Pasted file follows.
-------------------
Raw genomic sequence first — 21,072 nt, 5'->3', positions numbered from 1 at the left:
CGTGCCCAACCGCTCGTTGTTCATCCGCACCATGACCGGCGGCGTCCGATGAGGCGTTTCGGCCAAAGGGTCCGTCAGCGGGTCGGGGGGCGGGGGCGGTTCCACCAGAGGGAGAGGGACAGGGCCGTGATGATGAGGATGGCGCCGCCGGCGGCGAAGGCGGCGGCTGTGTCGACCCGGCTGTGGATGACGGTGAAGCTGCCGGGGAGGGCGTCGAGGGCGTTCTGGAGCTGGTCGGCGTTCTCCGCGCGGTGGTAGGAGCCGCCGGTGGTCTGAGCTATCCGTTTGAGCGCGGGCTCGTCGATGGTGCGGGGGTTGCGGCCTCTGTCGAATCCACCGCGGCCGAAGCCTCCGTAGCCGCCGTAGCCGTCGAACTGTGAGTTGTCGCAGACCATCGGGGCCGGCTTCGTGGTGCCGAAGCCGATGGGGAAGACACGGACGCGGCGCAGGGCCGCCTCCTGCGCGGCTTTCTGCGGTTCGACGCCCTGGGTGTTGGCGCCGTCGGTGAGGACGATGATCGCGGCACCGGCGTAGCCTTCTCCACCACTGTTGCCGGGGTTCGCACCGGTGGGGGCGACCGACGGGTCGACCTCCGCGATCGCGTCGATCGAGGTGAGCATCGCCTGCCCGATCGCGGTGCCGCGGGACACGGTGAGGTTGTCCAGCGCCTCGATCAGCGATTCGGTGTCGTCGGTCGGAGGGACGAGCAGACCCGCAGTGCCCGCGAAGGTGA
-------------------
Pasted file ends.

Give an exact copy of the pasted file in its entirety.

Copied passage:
Raw genomic sequence first — 21,072 nt, 5'->3', positions numbered from 1 at the left:
CGTGCCCAACCGCTCGTTGTTCATCCGCACCATGACCGGCGGCGTCCGATGAGGCGTTTCGGCCAAAGGGTCCGTCAGCGGGTCGGGGGGCGGGGGCGGTTCCACCAGAGGGAGAGGGACAGGGCCGTGATGATGAGGATGGCGCCGCCGGCGGCGAAGGCGGCGGCTGTGTCGACCCGGCTGTGGATGACGGTGAAGCTGCCGGGGAGGGCGTCGAGGGCGTTCTGGAGCTGGTCGGCGTTCTCCGCGCGGTGGTAGGAGCCGCCGGTGGTCTGAGCTATCCGTTTGAGCGCGGGCTCGTCGATGGTGCGGGGGTTGCGGCCTCTGTCGAATCCACCGCGGCCGAAGCCTCCGTAGCCGCCGTAGCCGTCGAACTGTGAGTTGTCGCAGACCATCGGGGCCGGCTTCGTGGTGCCGAAGCCGATGGGGAAGACACGGACGCGGCGCAGGGCCGCCTCCTGCGCGGCTTTCTGCGGTTCGACGCCCTGGGTGTTGGCGCCGTCGGTGAGGACGATGATCGCGGCACCGGCGTAGCCTTCTCCACCACTGTTGCCGGGGTTCGCACCGGTGGGGGCGACCGACGGGTCGACCTCCGCGATCGCGTCGATCGAGGTGAGCATCGCCTGCCCGATCGCGGTGCCGCGGGACACGGTGAGGTTGTCCAGCGCCTCGATCAGCGATTCGGTGTCGTCGGTCGGAGGGACGAGCAGACCCGCAGTGCCCGCGAAGGTGA